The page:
16. Patients with confirmed Lassa Fever will be transferred for further management at the HLIU in NCID. Treatment consists of supportive care and IV ribavirin.
17. Patients who are under investigation for LF, pending transfer to the HLIU in NCID, should be isolated in a single-bedded isolation room, and be placed on strict contact and respiratory precautions. Entry of non-essential staff to the patient’s room should be restricted, a register of all staff who enter the patient’s room should be maintained and visitors should not be allowed.
18. All staff who come into direct contact with a suspect or confirmed LF case or their body fluids, including (but not limited to) healthcare workers, persons responsible for transporting patients (e.g., ambulance staff), and cleaners should apply extra infection control measures and wear enhanced personal protective equipment (PPE)1.
19. Waste generated from suspect patients should be double bagged, sealed and disposed of by a licensed waste-contractor2.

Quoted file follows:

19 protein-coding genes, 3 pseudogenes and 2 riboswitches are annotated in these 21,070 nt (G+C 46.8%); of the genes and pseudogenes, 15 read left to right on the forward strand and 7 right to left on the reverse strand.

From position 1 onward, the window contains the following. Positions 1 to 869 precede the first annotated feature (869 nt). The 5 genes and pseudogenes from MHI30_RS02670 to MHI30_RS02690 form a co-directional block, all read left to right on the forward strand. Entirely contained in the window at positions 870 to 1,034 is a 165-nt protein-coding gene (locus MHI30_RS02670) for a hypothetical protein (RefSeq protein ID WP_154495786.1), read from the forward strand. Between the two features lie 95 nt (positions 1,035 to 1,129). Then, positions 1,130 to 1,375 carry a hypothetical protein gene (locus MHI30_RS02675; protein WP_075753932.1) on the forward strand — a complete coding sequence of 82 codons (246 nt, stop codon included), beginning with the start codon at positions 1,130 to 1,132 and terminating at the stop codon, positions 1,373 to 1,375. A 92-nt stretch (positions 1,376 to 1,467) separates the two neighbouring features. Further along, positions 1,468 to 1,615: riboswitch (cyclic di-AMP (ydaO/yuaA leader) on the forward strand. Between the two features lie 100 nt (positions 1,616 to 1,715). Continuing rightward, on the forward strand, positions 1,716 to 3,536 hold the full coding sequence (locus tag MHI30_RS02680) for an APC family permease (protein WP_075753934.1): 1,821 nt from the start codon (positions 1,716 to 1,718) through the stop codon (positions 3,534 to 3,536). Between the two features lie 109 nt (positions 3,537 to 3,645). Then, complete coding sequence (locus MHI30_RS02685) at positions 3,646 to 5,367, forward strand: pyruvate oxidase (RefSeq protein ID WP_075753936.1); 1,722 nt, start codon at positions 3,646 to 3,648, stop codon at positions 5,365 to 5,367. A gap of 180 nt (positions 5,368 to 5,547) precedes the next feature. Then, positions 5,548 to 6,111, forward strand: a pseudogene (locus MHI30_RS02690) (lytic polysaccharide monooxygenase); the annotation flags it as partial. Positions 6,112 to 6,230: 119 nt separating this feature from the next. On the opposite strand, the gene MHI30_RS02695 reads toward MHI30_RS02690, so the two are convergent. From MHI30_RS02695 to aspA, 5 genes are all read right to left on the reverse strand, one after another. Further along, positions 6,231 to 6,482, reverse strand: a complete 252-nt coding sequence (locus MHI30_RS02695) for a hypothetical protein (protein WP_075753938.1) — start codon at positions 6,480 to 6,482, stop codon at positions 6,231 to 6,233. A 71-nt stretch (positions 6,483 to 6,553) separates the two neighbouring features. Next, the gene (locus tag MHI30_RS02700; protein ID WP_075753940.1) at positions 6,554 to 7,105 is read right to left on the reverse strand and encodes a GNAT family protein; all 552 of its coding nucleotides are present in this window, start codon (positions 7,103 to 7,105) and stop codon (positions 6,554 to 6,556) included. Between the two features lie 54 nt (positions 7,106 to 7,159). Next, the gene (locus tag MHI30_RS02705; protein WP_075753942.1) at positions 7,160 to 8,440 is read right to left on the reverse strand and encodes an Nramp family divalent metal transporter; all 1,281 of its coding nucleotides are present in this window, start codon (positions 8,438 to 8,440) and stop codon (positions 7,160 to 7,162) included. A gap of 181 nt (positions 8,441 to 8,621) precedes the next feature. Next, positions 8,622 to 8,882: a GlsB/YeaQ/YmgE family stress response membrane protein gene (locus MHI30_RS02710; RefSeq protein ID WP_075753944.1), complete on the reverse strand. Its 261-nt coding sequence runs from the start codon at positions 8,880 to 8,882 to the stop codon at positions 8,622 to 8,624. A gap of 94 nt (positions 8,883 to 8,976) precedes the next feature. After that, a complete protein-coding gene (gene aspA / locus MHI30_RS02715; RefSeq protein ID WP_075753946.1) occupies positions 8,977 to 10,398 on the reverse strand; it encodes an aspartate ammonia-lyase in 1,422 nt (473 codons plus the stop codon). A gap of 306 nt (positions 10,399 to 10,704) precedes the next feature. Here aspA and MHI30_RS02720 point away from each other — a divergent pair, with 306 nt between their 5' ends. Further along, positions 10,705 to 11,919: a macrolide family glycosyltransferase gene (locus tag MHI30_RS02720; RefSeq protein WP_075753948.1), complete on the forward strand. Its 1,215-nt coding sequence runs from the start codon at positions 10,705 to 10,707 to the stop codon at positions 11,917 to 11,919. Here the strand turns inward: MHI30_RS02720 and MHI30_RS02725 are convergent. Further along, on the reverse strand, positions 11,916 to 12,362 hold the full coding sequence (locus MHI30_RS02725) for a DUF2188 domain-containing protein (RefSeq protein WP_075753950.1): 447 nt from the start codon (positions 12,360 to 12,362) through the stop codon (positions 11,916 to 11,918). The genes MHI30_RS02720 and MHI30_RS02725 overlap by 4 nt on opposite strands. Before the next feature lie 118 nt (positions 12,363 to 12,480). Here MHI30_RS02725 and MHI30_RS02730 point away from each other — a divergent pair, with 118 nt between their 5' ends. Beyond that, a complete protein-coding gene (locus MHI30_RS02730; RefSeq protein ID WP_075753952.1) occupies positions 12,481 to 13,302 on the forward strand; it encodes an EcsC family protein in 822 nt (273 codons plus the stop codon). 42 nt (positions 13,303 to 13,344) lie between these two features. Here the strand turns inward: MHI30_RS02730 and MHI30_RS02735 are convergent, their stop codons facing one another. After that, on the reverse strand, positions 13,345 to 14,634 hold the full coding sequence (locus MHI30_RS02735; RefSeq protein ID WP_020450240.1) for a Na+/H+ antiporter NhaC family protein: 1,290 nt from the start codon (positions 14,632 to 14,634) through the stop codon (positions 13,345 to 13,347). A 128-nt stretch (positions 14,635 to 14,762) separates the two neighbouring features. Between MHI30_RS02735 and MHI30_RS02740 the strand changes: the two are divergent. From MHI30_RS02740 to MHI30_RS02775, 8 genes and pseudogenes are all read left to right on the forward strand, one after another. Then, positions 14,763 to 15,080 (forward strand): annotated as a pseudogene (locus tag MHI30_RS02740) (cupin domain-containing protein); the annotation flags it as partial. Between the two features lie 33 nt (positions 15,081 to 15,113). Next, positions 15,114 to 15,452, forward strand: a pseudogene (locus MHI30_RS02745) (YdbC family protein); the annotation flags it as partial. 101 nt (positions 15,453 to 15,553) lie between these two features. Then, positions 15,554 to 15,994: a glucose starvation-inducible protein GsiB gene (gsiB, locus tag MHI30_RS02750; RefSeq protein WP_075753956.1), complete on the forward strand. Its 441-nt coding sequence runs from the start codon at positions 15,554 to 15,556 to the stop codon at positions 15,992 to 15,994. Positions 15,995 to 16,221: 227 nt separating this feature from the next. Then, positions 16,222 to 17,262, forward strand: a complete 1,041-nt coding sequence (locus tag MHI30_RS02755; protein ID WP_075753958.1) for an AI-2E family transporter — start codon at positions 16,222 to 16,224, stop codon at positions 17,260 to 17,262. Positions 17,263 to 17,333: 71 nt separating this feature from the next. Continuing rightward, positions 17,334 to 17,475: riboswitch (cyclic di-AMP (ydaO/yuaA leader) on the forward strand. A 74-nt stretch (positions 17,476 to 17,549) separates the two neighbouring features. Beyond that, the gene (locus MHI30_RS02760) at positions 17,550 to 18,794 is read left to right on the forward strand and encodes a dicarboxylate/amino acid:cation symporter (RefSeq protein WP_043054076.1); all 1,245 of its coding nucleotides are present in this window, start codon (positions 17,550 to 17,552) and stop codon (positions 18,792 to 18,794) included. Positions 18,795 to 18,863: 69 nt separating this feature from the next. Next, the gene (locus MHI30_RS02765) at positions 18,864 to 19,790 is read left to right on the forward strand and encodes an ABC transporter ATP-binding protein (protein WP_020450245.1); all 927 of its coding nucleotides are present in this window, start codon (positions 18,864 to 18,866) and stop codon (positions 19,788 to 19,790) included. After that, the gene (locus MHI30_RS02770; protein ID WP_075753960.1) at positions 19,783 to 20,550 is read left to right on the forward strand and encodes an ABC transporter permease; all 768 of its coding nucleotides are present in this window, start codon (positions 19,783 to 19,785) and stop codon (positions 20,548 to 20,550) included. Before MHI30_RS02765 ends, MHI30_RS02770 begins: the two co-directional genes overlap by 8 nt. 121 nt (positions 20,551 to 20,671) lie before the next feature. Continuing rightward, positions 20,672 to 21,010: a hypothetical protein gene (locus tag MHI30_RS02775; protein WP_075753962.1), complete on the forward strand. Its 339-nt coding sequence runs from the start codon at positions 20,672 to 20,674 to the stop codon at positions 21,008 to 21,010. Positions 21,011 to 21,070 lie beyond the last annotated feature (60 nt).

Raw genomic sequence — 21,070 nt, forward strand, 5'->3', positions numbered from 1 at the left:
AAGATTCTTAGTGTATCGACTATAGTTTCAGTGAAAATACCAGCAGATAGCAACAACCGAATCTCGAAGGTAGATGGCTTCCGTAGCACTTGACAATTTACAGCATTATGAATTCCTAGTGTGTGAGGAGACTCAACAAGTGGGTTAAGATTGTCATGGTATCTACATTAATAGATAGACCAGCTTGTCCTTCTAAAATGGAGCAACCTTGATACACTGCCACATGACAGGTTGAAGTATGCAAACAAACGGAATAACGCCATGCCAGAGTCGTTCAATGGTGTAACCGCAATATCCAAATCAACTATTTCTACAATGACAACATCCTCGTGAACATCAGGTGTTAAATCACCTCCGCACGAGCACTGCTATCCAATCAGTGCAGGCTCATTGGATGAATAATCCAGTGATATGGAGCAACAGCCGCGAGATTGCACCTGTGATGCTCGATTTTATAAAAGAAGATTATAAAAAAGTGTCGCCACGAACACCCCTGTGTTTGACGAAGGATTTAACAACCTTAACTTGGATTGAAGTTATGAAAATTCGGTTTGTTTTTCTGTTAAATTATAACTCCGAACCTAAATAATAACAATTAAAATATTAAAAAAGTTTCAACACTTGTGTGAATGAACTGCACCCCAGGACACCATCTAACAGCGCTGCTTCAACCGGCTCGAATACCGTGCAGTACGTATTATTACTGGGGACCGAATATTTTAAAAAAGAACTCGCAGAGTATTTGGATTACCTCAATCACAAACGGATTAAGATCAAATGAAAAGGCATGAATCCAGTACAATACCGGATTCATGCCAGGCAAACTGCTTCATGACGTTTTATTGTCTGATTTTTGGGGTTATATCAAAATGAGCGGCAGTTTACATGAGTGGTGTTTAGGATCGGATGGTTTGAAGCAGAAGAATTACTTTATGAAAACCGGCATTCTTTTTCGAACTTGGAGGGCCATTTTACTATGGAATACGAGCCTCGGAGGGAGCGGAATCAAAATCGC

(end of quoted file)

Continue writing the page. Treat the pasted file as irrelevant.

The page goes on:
20. Contacts of persons with LF or healthcare workers with unprotected exposure to an infected patient or their body fluids are at risk of acquiring disease. Such exposures include exposure of mucous membranes or broken skin to blood/body fluids (including respiratory secretions), without the proper PPE, or needle stick injury.
21. In the case of exposure to an infected person, exposed persons should immediately seek advice from an Infectious Diseases physician and report the exposure to MOH. Close contacts will be contact traced by MOH and appropriately followed up (e.g., quarantine, phone surveillance or self-monitoring). Contacts may be referred to NCID for assessment and post-exposure prophylaxis with oral ribavirin.
1 Enhanced PPE is designated for those with direct patient care/contact. Many hospital staff will thus not need to follow the enhanced PPE recommendation. In such cases, hospitals’ own protocol should be followed.
2 Please refer to MOH Circular 35/2019, which contains detailed guidance on PPE use, waste management and the handling of dead bodies (with suspected or confirmed EVD).